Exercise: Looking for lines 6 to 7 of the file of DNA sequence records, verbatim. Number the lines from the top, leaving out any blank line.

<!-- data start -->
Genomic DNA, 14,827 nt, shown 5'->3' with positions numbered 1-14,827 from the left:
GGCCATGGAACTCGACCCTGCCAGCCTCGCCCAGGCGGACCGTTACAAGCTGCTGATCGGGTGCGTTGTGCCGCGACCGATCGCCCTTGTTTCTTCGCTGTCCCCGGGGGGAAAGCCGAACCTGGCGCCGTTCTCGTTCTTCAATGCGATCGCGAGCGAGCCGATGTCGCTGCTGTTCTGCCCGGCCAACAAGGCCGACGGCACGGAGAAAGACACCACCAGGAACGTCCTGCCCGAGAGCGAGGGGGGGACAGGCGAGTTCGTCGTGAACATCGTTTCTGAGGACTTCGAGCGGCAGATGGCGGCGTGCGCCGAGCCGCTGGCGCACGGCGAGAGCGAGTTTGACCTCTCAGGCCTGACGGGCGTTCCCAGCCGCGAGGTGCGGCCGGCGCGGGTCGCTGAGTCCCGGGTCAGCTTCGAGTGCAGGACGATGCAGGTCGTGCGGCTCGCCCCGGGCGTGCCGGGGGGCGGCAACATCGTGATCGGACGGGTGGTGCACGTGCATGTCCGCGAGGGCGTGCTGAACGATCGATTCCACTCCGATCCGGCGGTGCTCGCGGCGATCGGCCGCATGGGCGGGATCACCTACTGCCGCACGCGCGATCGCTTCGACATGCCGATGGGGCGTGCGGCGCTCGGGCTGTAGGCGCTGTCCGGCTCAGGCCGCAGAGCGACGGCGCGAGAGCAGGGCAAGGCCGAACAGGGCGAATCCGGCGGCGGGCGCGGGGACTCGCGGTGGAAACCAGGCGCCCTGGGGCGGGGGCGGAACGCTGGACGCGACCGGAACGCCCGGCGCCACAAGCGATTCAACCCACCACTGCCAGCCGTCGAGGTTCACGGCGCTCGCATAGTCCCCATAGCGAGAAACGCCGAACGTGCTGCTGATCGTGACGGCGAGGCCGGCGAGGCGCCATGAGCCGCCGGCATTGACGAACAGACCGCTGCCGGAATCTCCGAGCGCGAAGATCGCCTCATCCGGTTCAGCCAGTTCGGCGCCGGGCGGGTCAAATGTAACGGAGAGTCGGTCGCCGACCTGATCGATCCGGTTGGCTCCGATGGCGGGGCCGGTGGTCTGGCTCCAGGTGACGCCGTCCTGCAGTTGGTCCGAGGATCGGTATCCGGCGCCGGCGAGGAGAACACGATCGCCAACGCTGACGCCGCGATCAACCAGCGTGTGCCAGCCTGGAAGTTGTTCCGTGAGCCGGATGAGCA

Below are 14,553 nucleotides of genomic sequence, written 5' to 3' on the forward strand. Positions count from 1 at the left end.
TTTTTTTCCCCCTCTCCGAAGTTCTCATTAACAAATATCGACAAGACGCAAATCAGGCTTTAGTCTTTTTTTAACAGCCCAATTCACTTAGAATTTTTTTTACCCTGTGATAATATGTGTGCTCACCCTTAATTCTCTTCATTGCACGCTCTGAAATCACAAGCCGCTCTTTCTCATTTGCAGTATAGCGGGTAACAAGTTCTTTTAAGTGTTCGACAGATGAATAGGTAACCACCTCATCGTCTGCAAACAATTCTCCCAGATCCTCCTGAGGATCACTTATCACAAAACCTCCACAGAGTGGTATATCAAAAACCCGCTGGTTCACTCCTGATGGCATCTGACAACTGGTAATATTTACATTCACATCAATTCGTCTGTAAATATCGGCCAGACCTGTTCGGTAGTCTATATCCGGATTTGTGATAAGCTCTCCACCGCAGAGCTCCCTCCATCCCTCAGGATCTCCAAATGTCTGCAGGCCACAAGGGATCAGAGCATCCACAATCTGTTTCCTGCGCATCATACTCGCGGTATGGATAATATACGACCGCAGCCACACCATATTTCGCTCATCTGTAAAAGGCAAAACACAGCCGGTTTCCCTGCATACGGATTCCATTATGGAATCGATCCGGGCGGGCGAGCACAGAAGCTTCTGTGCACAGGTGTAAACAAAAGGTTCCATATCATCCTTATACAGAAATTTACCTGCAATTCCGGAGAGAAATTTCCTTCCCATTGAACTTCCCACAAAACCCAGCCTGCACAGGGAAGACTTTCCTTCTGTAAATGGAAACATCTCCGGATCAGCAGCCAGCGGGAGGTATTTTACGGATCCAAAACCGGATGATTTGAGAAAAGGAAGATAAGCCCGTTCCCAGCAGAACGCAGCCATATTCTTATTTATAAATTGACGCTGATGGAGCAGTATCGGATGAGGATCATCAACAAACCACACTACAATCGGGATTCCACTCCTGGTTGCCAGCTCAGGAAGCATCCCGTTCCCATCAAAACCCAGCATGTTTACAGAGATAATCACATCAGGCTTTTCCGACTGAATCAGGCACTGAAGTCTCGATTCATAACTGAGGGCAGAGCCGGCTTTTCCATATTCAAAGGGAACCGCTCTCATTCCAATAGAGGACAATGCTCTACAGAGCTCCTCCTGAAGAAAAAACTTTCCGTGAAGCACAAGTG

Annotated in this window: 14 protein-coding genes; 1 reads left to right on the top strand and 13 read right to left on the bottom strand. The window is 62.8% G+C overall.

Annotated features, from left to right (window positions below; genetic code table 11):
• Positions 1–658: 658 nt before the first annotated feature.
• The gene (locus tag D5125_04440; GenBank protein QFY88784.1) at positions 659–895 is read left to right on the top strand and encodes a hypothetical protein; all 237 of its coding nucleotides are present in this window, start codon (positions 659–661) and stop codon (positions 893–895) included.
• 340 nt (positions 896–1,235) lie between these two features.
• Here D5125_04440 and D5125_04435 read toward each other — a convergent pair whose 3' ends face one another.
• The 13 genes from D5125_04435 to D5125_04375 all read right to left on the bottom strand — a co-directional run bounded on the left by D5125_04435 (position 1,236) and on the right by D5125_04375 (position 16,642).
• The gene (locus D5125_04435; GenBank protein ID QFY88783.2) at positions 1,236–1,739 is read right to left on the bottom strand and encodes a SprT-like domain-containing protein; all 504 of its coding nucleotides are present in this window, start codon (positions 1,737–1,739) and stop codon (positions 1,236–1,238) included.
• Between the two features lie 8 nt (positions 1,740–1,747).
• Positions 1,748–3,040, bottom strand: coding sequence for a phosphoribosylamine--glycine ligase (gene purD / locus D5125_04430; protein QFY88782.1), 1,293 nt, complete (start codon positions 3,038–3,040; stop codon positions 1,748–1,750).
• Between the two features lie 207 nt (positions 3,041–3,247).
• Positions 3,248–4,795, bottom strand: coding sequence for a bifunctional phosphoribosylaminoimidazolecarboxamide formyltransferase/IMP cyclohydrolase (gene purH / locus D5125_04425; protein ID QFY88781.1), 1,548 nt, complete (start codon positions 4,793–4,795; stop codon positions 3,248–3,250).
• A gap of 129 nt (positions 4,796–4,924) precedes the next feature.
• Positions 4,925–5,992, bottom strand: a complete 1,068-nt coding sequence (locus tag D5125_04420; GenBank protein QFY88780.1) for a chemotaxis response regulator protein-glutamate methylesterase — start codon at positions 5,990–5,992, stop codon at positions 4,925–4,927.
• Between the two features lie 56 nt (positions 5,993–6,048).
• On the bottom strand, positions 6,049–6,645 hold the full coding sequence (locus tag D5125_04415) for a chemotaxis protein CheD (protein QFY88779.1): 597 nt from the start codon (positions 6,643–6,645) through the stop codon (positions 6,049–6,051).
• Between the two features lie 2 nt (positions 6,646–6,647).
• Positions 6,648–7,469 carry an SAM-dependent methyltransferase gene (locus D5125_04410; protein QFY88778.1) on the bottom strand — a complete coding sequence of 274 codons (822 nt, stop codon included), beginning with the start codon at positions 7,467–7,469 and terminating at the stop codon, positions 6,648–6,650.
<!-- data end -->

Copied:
Annotated features, from left to right (window positions below; genetic code table 11):
• Positions 1–658: 658 nt before the first annotated feature.